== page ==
Isolated illustration of a house surfing downwards on a declining graph

Contagion: Australian Property Price Falls Spread

FOMO (the fear of missing out) looks to be turning to FONGO (the fear of not getting out) in every capital city save Hobart.

While the rate of price falls have slowed in Sydney and Melbourne, home prices in both cities continued to slip. And they now have plenty of company.

Data from CoreLogic saw a 0.6% drop in national property prices in March, with a drop of 0.8% and 0.9% decline recorded in Melbourne and Sydney respectively.

There was no change in Canberra’s property prices over March, but prices in Hobart climbed by 0.6%.

Of the 46 capital city sub-regions monitored by CoreLogic, only seven of these regions managed to evade annul declines.

A massive shift when compared to this time last year when 30 regions escaped declines and actually held positive territory.

The weakening prices of average Australian homes over March was the smallest month-on-month drops since October.

‘While the pace of falls has slowed in March, the scope of the downturn has become more geographically widespread,’ CoreLogic analyst Tim Lawless said.

Higher rental supply and declining rental demand

CoreLogics figures from Monday, showed that rent prices fell across capital cities over the last 12 months, losing 0.1% for the first time since May 2005, CoreLogic began recording the metric.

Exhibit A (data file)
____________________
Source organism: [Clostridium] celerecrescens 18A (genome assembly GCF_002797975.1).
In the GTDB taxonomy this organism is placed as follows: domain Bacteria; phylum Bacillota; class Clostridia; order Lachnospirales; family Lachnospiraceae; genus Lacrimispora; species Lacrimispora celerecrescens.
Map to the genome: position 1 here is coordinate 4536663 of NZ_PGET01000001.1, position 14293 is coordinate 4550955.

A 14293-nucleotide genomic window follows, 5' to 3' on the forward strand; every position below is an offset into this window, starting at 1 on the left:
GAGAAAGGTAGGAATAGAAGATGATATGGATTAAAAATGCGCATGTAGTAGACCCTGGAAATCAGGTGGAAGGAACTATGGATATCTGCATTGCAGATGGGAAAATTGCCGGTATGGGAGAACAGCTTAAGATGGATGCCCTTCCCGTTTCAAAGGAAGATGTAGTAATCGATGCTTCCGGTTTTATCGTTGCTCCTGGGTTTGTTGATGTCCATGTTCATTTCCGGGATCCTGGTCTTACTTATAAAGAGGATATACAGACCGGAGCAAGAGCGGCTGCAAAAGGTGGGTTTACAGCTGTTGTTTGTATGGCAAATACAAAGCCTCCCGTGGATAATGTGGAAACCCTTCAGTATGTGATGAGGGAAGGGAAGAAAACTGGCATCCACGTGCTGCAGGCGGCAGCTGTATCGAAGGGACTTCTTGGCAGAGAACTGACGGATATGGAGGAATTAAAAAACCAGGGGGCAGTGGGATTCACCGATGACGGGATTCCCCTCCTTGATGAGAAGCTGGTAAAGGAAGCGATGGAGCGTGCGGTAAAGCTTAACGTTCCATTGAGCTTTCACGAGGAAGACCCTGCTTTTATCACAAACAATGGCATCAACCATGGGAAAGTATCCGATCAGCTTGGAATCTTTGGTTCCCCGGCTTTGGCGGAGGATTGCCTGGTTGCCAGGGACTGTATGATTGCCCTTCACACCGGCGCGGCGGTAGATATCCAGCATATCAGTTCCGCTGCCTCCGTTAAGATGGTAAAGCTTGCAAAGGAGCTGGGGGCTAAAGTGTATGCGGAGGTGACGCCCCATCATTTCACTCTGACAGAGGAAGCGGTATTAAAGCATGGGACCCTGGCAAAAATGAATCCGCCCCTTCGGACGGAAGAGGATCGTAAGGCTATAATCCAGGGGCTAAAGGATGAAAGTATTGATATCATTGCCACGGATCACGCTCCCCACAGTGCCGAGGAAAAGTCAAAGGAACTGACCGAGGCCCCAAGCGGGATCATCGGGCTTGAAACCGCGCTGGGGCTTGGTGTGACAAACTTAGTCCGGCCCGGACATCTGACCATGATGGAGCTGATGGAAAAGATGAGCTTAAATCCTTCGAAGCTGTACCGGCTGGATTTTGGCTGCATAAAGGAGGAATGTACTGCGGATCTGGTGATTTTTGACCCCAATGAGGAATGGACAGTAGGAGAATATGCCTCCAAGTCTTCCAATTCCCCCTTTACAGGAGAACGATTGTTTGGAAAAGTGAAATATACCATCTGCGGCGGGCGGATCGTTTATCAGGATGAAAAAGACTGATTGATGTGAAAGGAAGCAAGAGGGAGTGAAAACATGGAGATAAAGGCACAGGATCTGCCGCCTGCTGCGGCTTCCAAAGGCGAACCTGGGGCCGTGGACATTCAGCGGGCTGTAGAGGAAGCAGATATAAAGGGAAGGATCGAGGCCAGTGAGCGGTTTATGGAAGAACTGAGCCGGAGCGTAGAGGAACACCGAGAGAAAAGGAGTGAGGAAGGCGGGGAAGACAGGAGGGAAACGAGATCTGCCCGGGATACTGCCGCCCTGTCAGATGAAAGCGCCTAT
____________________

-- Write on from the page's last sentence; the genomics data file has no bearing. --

AAP reported CoreLogic home values as follows:


Sydney: Down 0.9% in March, down 3.2% in past three months

Melbourne: Down 0.8% in March, down 3.4% in past three months

Brisbane: Down 0.6% in March, down 1.1% in past three months

Adelaide: Down 0.2% in March, down 0.5% in past three months

Perth: Down 0.4% in March, down 2.9% in past three months

Hobart: Up 0.6% in March, up 1.2% in past three months

Darwin: Down 0.6% in March, down 3.9% in past three months

National: Down 0.6% in March, down 2.3% in past three months.’

Mr Lawless left Australian rental investors with a somber reminder, saying ‘Sluggish rental conditions are likely the result of higher rental supply coupled with a reduction in rental demand’.

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The Australian Tribune Editorial

The Australian Tribune Editorial

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  1. These falling figures are nothing really, when you consider that the prices are coming off an over heated, indecently and outrageously over inflated price level to start with. For a multitude of reasons, the real estate prices rose over the past decade or more to the unrealistic level they’re cooling from now.
    Silly people wanted to keep paying the ludicrous, ever increasing prices, so no one aught to be surprised if some of them go bust while the prices fall back.
    The other point to realise is that for the most part, only Melbourne and Sydney prices were the ones over the top. Perth & Darwin had their boom and bust from the mining boom (like regional Mackay) and now the two most populous cities in Aust. are going to have to cop their turn of pain from a false high!
    If people must live in big cities, this is the game that needs to be played out from time to time.
    I wouldn’t be surprised if they drop another 20% yet, which will only go to show how silly people are when it comes to buying houses/property. That’s the reality.